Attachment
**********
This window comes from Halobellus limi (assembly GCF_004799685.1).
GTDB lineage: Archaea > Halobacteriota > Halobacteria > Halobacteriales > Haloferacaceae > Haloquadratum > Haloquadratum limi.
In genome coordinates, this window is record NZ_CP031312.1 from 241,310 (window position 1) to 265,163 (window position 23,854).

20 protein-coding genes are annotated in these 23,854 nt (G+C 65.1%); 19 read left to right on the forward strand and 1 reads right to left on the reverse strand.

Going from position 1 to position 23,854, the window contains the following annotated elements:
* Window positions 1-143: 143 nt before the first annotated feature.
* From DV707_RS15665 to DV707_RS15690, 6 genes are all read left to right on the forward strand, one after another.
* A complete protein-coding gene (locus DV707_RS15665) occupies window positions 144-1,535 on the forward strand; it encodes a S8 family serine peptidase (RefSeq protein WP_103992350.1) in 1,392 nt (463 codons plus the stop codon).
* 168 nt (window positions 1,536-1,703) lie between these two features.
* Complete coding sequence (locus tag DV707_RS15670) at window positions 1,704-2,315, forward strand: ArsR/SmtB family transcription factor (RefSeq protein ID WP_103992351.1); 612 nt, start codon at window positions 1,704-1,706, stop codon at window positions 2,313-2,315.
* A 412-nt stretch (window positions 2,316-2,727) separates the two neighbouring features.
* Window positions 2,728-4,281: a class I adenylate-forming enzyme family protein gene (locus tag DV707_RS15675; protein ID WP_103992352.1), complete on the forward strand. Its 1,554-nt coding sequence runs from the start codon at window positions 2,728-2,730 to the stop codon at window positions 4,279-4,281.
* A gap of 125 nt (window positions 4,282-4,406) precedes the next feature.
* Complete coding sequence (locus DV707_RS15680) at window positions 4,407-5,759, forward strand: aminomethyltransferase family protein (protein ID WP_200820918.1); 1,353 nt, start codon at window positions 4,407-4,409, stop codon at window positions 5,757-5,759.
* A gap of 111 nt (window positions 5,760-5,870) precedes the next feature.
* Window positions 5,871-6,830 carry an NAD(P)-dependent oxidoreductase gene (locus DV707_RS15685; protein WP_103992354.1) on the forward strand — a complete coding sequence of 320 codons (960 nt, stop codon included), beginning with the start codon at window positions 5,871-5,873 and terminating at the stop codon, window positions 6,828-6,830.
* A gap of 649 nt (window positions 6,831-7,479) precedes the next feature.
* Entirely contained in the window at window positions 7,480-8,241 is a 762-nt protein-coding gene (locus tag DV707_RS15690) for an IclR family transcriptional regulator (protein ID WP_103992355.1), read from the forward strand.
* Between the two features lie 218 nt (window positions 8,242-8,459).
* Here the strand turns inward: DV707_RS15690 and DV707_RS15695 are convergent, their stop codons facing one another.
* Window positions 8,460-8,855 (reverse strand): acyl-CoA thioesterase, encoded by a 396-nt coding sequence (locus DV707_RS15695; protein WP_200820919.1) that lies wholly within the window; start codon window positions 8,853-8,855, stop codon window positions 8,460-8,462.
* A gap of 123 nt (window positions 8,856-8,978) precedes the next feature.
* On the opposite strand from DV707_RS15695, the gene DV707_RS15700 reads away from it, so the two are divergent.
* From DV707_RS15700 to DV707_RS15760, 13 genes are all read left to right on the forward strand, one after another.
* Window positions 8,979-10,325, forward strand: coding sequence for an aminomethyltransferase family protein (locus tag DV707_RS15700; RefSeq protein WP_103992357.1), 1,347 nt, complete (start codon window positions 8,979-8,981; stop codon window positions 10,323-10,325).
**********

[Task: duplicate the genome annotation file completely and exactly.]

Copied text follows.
This window comes from Halobellus limi (assembly GCF_004799685.1).
GTDB lineage: Archaea > Halobacteriota > Halobacteria > Halobacteriales > Haloferacaceae > Haloquadratum > Haloquadratum limi.
In genome coordinates, this window is record NZ_CP031312.1 from 241,310 (window position 1) to 265,163 (window position 23,854).

20 protein-coding genes are annotated in these 23,854 nt (G+C 65.1%); 19 read left to right on the forward strand and 1 reads right to left on the reverse strand.

Going from position 1 to position 23,854, the window contains the following annotated elements:
* Window positions 1-143: 143 nt before the first annotated feature.
* From DV707_RS15665 to DV707_RS15690, 6 genes are all read left to right on the forward strand, one after another.
* A complete protein-coding gene (locus DV707_RS15665) occupies window positions 144-1,535 on the forward strand; it encodes a S8 family serine peptidase (RefSeq protein WP_103992350.1) in 1,392 nt (463 codons plus the stop codon).
* 168 nt (window positions 1,536-1,703) lie between these two features.
* Complete coding sequence (locus tag DV707_RS15670) at window positions 1,704-2,315, forward strand: ArsR/SmtB family transcription factor (RefSeq protein ID WP_103992351.1); 612 nt, start codon at window positions 1,704-1,706, stop codon at window positions 2,313-2,315.
* A 412-nt stretch (window positions 2,316-2,727) separates the two neighbouring features.
* Window positions 2,728-4,281: a class I adenylate-forming enzyme family protein gene (locus tag DV707_RS15675; protein ID WP_103992352.1), complete on the forward strand. Its 1,554-nt coding sequence runs from the start codon at window positions 2,728-2,730 to the stop codon at window positions 4,279-4,281.
* A gap of 125 nt (window positions 4,282-4,406) precedes the next feature.
* Complete coding sequence (locus DV707_RS15680) at window positions 4,407-5,759, forward strand: aminomethyltransferase family protein (protein ID WP_200820918.1); 1,353 nt, start codon at window positions 4,407-4,409, stop codon at window positions 5,757-5,759.
* A gap of 111 nt (window positions 5,760-5,870) precedes the next feature.
* Window positions 5,871-6,830 carry an NAD(P)-dependent oxidoreductase gene (locus DV707_RS15685; protein WP_103992354.1) on the forward strand — a complete coding sequence of 320 codons (960 nt, stop codon included), beginning with the start codon at window positions 5,871-5,873 and terminating at the stop codon, window positions 6,828-6,830.
* A gap of 649 nt (window positions 6,831-7,479) precedes the next feature.
* Entirely contained in the window at window positions 7,480-8,241 is a 762-nt protein-coding gene (locus tag DV707_RS15690) for an IclR family transcriptional regulator (protein ID WP_103992355.1), read from the forward strand.
* Between the two features lie 218 nt (window positions 8,242-8,459).
* Here the strand turns inward: DV707_RS15690 and DV707_RS15695 are convergent, their stop codons facing one another.
* Window positions 8,460-8,855 (reverse strand): acyl-CoA thioesterase, encoded by a 396-nt coding sequence (locus DV707_RS15695; protein WP_200820919.1) that lies wholly within the window; start codon window positions 8,853-8,855, stop codon window positions 8,460-8,462.
* A gap of 123 nt (window positions 8,856-8,978) precedes the next feature.
* On the opposite strand from DV707_RS15695, the gene DV707_RS15700 reads away from it, so the two are divergent.
* From DV707_RS15700 to DV707_RS15760, 13 genes are all read left to right on the forward strand, one after another.
* Window positions 8,979-10,325, forward strand: coding sequence for an aminomethyltransferase family protein (locus tag DV707_RS15700; RefSeq protein WP_103992357.1), 1,347 nt, complete (start codon window positions 8,979-8,981; stop codon window positions 10,323-10,325).